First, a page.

5. A student who elects a pass/fail option must do so at registration by completing a Pass/fail Petition, and no change may be made after the add/drop period.
  6. A pass grade shall reflect a level of achievement equal to the work of other students in the same class who receive a grade of “C” or better.

Repeated Courses

Courses may be taken to improve academic standing. The highest grade earned on a repeated course will determine the number of grade points to be used in calculating the cumulative GPA. Repeated courses are included in the semester hour load and are subject to the usual fee assessment.

The course descriptions for some courses include a note that the course may be taken multiple times for credit. For those courses, and those courses only, a student may earn credit for taking the course multiple times. The hours and grades earned for all of the times the course is taken, subject to any limitations included in the course description, are used to determine the student’s cumulative hours earned and cumulative GPA. However, if a student receives a grade of “D”, “WD”, “F”, or “U” in such a course, the student will be assumed to be repeating the course to improve academic standing as in the previous paragraph when she next takes the course. In the
case of a grade of “D”, the student may, in writing, inform the Registrar’s Office that she is taking the course for additional credit and not repeating it for improvement.

If a student receives a failing grade (“WD”, “F”, or “U”) three times in the same course at Columbia College, the student may not repeat the course at Columbia College, and one grade of “F” will be used to compute the cumulative GPA.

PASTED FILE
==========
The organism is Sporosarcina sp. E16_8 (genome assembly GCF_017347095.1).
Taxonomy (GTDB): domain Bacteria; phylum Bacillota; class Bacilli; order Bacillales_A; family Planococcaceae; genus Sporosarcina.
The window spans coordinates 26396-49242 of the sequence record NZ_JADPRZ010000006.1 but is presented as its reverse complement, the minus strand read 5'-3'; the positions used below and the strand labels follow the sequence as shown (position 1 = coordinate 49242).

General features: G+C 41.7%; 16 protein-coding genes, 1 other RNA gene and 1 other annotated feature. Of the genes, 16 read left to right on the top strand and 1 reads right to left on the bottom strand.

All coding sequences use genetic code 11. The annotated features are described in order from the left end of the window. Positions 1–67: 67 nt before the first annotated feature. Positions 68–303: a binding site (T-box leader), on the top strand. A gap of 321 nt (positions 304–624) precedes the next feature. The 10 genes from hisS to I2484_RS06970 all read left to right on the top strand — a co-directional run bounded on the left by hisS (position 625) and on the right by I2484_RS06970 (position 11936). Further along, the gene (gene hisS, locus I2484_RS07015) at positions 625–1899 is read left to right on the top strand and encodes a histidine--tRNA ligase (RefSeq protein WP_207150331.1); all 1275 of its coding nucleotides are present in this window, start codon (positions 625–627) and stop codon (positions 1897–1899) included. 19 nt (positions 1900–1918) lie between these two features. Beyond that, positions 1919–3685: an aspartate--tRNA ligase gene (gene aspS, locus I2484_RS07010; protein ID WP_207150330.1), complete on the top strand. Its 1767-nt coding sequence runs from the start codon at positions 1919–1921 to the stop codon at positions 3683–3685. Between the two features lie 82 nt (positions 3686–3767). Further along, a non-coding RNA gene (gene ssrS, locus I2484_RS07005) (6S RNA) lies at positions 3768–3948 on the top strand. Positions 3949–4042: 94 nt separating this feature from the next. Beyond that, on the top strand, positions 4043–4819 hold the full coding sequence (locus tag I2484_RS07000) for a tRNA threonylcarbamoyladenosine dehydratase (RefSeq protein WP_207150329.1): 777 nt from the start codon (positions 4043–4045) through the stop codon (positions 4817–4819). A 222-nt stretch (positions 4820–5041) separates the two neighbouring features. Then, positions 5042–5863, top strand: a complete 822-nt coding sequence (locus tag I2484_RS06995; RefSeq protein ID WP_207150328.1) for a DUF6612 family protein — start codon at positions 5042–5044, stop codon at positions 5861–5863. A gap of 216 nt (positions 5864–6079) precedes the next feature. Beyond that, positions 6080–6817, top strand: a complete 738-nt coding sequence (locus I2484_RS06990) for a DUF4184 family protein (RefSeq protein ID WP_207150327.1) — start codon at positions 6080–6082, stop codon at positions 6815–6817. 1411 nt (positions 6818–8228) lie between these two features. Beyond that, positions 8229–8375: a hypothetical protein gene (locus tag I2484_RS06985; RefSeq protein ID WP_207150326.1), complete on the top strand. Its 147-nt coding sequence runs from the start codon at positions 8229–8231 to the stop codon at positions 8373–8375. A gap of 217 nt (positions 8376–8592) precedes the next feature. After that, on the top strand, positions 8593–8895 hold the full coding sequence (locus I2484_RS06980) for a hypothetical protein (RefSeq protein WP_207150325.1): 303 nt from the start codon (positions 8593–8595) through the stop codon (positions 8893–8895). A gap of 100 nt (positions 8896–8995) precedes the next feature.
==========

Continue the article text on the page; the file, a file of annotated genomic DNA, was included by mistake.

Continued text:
Grade Reports and Disclosure of Grades

At the close of each semester, final reports of courses attempted and grades are released to students. Mid-semester grades are regarded as progress reports. They are not used as a basis for administrative actions such as academic probation or student activity disqualification, but they are the basis of extra advisory action. All grades are available to students on Koala Connection.

Grades will not be disclosed or posted in any way that would allow another person to identify an individual student’s grade.

Definition of Semester Hour

Basic Definition: The semester hour, or credit hour, is the basis for all credit at Columbia College. One semester hour of credit is the equivalent of a traditional course with face-to-face meeting time of at least one academic hour (fifty minutes) per week for a full semester (15 weeks) with the expectation of an average of at least two academic hours of homework or out-of-class work per week for the full semester.


Classes with a traditional mode of delivery: Thus, a traditional three-semester-hour course meets 2.5 clock hours per week with an expectation of an average of 5 clock hours per week of out-of-class work. The face-to-face meetings for the last week of a semester in the Day College are replaced by a single extended class meeting time usually reserved for final examinations or projects.


Classes with a traditional mode of delivery meeting outside of the standard full semesters: Classes offered in a shorter term (e.g., 7-week term) have the same amount of time devoted to face-to-face meetings as a full-semester class and meet the same objectives and outcomes as the comparable full-semester class.

Classes in the sciences and the arts: Science courses with laboratory components and arts courses with studio or applied components often have more face-to-face meeting time than would normally be the case for a course with the same number of semester hours. This increase in the instructional time may or may not result in a corresponding reduction in the expected out-of-class time, but in no case will the total expected time for the course be less than three academic hours per week for each semester hour of credit.